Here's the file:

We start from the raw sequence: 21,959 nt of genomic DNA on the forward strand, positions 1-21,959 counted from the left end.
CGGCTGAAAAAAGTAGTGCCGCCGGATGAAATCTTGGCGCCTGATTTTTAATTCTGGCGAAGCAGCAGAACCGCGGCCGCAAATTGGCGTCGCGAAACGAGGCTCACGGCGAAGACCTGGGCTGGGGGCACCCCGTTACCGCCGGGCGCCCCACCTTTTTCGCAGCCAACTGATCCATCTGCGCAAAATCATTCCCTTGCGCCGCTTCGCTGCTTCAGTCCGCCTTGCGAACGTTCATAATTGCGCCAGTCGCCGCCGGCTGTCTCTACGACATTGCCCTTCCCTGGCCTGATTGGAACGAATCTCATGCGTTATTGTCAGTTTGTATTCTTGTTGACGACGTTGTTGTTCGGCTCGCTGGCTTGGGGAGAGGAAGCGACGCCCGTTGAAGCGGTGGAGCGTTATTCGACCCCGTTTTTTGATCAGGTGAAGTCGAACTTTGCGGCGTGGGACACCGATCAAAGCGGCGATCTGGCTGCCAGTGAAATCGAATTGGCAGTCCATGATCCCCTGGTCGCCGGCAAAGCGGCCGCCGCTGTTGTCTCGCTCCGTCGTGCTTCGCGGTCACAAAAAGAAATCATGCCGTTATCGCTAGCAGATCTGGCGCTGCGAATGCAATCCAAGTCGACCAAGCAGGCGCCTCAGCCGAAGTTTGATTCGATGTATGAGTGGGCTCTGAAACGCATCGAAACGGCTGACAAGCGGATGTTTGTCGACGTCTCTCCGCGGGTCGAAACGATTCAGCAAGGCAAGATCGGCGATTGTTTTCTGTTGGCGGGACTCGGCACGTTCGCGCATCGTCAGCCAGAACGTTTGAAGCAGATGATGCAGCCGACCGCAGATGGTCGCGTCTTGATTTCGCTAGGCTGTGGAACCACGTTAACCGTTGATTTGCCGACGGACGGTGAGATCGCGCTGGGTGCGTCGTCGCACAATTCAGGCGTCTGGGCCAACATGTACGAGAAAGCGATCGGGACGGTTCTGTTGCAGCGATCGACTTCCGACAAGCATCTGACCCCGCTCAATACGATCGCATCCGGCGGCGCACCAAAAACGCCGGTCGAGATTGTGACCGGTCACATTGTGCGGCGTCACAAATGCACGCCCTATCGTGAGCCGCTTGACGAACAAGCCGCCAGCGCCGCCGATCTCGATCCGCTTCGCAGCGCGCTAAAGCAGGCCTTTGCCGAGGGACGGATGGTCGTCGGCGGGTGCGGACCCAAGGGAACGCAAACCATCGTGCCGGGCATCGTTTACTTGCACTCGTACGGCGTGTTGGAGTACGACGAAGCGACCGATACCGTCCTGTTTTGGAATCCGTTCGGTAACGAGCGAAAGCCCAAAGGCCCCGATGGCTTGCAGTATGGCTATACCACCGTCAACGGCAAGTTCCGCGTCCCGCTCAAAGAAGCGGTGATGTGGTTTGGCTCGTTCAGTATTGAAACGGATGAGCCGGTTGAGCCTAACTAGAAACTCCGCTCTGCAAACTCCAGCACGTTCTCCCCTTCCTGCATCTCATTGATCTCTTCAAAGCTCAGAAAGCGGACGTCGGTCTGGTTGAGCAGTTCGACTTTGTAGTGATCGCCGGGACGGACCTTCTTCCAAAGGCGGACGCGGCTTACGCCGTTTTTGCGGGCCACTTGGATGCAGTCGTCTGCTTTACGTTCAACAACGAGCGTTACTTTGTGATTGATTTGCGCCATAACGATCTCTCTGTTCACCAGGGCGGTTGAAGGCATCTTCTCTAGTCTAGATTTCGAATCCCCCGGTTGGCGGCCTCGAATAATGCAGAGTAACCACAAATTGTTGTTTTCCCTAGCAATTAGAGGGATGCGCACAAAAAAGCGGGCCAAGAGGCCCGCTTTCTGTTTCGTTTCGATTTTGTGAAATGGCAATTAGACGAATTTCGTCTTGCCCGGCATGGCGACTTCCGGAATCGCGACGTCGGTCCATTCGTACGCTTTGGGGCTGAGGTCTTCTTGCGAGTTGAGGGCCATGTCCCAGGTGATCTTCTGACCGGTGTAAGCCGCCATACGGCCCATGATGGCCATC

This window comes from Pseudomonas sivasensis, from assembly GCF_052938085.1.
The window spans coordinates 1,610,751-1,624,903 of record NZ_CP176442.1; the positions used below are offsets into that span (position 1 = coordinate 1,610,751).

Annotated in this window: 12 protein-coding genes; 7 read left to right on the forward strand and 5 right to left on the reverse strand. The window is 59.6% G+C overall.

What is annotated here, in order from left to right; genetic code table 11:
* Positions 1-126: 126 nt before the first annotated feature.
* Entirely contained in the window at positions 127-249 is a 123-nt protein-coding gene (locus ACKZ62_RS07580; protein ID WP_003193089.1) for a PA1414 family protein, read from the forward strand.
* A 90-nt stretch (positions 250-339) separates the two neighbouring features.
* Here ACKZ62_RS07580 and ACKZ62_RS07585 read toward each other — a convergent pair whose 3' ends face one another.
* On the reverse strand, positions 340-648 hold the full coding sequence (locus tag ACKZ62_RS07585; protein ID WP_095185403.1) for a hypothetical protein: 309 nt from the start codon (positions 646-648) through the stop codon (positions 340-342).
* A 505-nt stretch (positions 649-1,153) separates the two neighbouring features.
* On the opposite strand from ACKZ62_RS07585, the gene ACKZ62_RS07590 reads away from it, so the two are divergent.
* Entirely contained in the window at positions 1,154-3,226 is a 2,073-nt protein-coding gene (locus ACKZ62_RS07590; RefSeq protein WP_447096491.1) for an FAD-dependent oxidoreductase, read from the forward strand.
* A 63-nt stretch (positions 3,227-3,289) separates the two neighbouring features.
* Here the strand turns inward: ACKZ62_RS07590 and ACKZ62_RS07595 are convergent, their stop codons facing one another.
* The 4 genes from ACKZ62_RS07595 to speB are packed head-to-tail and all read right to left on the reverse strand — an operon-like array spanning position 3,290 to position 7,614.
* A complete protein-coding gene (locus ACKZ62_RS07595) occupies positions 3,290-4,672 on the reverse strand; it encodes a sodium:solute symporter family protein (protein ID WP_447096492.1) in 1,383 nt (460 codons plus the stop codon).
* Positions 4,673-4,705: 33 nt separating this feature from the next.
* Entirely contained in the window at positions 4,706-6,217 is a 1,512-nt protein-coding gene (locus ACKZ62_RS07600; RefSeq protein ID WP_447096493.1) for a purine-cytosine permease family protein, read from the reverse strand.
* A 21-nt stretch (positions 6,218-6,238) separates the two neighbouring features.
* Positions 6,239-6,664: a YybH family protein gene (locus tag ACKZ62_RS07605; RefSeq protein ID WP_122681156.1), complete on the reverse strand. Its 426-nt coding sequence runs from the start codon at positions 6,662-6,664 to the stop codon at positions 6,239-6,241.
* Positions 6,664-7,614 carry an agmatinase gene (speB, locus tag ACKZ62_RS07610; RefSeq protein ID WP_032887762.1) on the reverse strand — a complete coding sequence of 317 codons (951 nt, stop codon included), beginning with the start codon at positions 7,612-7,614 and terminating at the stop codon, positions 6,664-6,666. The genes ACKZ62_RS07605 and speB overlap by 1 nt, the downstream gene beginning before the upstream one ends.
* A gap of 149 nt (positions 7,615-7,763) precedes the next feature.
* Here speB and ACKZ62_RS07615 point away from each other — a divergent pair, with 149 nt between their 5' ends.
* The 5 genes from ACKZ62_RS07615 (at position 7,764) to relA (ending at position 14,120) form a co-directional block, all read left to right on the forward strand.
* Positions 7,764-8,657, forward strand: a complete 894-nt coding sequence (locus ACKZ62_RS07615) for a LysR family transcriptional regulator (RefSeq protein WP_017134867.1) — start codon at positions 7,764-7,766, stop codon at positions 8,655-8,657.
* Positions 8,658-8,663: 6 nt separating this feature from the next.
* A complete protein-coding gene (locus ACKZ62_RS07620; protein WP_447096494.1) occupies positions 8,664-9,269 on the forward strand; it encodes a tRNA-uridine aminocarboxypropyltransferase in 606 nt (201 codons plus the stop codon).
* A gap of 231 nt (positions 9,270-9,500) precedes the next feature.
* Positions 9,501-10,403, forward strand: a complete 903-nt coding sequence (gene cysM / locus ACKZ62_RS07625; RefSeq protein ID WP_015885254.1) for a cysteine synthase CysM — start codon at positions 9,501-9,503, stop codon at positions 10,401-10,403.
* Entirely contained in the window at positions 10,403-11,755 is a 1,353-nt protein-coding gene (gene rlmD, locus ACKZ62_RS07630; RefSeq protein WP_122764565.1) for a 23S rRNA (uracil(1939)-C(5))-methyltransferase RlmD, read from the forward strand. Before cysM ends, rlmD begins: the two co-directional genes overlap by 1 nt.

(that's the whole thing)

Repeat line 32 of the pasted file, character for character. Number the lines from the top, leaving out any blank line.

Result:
* Entirely contained in the window at positions 10,403-11,755 is a 1,353-nt protein-coding gene (gene rlmD, locus ACKZ62_RS07630; RefSeq protein WP_122764565.1) for a 23S rRNA (uracil(1939)-C(5))-methyltransferase RlmD, read from the forward strand. Before cysM ends, rlmD begins: the two co-directional genes overlap by 1 nt.